2010-08-13

Tribute to Garfield

I recently sent a Garfield comic to a friend of mine, who didn't quite get the joke. After explaining what was funny about it, I subsequently started waxing philosophical about what Garfield really is. The result is the following diatribe.

If you really want to psychoanalyze it, the name “Jon” is not coincidentally very similar to the name “Jim,” as in Jim Davis, creator of Garfield. The comic strip is Jim Davis’ humorous take on his own life through the lens of cat ownership. Garfield’s sarcasm and blasé attitude illustrate exactly what we see when we anthropomorphize cats – we’re involved in the daily excitement and drama of our lives, and cats just look on, barely interested, seeming almost judgemental of us. The more upset we get, the more our cats seem not to care. They famously sleep all day and care about little else, but we love them for it.

There’s a bit of a yin-yang thing going on with Jon and Garfield all the time. Jon can’t seem to do anything right, no matter how hard he tries. Garfield can do things easily, but doesn’t try. Jon wears his heart on his sleeve and can’t attract women. Garfield is smug and selfish, but his girlfriend Arlene loves him dearly. Things go wrong for Jon when he applies his best intentions. Things go wrong for Garfield when he successfully out-wits people who were never against him in the first place. The woman Jon loves most in the whole world also happens to be the woman Garfield hates most – the Veterinarian.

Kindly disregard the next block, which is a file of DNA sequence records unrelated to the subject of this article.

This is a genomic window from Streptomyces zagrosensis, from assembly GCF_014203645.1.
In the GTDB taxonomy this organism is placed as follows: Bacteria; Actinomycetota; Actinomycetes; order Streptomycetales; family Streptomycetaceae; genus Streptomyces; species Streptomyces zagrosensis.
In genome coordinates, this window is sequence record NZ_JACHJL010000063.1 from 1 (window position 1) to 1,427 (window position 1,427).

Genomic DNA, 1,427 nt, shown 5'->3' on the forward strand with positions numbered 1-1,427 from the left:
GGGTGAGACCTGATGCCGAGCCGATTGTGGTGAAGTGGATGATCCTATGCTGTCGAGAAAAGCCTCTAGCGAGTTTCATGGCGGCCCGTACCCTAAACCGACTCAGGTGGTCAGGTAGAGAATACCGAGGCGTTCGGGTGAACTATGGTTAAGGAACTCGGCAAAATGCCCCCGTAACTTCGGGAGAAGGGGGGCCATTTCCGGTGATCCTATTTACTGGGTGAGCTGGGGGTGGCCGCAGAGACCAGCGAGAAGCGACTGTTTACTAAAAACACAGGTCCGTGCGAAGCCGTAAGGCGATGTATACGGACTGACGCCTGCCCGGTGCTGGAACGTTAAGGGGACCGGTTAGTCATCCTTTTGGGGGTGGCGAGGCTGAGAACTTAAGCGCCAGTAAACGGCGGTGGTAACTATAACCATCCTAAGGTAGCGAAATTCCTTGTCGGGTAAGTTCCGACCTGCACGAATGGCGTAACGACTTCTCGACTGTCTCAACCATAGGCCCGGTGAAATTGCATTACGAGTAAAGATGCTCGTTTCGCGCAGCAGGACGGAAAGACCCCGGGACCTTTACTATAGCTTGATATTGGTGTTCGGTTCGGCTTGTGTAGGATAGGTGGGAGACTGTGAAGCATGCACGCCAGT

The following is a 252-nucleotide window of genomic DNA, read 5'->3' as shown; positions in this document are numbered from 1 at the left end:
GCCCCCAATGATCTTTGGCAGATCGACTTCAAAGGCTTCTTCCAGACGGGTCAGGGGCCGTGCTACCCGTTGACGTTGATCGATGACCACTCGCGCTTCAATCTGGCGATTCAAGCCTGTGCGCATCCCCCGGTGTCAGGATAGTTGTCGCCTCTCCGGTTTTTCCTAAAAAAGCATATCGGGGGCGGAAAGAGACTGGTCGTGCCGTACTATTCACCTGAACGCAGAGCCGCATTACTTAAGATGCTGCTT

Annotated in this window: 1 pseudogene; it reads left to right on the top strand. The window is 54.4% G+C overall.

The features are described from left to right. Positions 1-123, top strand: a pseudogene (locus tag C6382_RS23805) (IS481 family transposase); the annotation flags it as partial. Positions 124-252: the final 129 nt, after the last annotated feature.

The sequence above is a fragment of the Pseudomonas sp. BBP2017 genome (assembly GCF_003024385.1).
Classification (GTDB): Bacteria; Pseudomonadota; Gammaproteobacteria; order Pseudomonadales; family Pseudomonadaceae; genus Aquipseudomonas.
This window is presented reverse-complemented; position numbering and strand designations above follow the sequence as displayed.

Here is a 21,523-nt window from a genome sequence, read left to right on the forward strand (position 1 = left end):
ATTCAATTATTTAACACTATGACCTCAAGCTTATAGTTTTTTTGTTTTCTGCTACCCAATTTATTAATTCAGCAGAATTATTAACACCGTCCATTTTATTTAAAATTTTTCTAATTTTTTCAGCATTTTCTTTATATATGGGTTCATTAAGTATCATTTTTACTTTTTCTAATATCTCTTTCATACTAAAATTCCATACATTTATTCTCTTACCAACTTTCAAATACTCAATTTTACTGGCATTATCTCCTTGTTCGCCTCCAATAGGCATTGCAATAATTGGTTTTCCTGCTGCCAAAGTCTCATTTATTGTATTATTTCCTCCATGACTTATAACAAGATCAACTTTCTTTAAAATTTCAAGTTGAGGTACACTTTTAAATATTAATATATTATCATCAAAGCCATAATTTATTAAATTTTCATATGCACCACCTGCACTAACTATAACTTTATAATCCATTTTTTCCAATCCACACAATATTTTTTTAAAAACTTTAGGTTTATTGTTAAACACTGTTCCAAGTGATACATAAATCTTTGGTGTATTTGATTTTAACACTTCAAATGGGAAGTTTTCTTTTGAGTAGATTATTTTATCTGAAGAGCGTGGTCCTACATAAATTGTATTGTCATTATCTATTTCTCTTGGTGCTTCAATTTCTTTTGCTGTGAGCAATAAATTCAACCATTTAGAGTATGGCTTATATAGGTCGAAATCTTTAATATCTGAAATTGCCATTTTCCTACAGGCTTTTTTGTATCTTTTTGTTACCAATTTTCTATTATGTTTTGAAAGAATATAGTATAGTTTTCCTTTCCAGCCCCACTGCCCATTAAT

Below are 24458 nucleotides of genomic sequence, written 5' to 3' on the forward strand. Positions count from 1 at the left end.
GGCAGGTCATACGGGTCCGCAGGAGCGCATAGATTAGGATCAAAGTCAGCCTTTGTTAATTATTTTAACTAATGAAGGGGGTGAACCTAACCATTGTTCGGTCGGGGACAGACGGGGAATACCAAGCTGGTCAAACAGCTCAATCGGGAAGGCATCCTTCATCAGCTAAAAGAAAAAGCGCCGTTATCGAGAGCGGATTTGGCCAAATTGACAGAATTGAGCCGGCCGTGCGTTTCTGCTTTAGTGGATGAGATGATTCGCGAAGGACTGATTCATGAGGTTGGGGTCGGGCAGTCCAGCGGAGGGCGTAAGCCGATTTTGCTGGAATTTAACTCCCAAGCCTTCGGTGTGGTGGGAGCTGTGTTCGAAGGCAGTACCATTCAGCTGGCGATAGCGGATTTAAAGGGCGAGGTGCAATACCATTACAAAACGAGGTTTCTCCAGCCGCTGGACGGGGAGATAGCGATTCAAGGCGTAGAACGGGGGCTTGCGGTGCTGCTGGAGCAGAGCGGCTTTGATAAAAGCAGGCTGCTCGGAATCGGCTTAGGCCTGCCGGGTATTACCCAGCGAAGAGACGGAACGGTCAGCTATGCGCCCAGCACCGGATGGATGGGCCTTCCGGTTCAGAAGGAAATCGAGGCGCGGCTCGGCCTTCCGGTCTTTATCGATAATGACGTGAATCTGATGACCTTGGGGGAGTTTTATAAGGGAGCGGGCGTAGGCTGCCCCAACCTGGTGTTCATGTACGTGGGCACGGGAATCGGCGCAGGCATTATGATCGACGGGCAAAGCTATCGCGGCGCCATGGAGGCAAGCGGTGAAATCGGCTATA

So basically we’re looking at the two sides of human nature: Jon is that part of us that is good through-and-through, but never quite good enough; Garfield is that part of us that is sneaky, snarky, and irresponsible, who knew we couldn’t do it all along and just wanted to stay in bed. These are the two sides of Jim Davis, really, but he successfully encapsulated his life in a way everyone identifies with. There’s a little Jon and Garfield in all of us.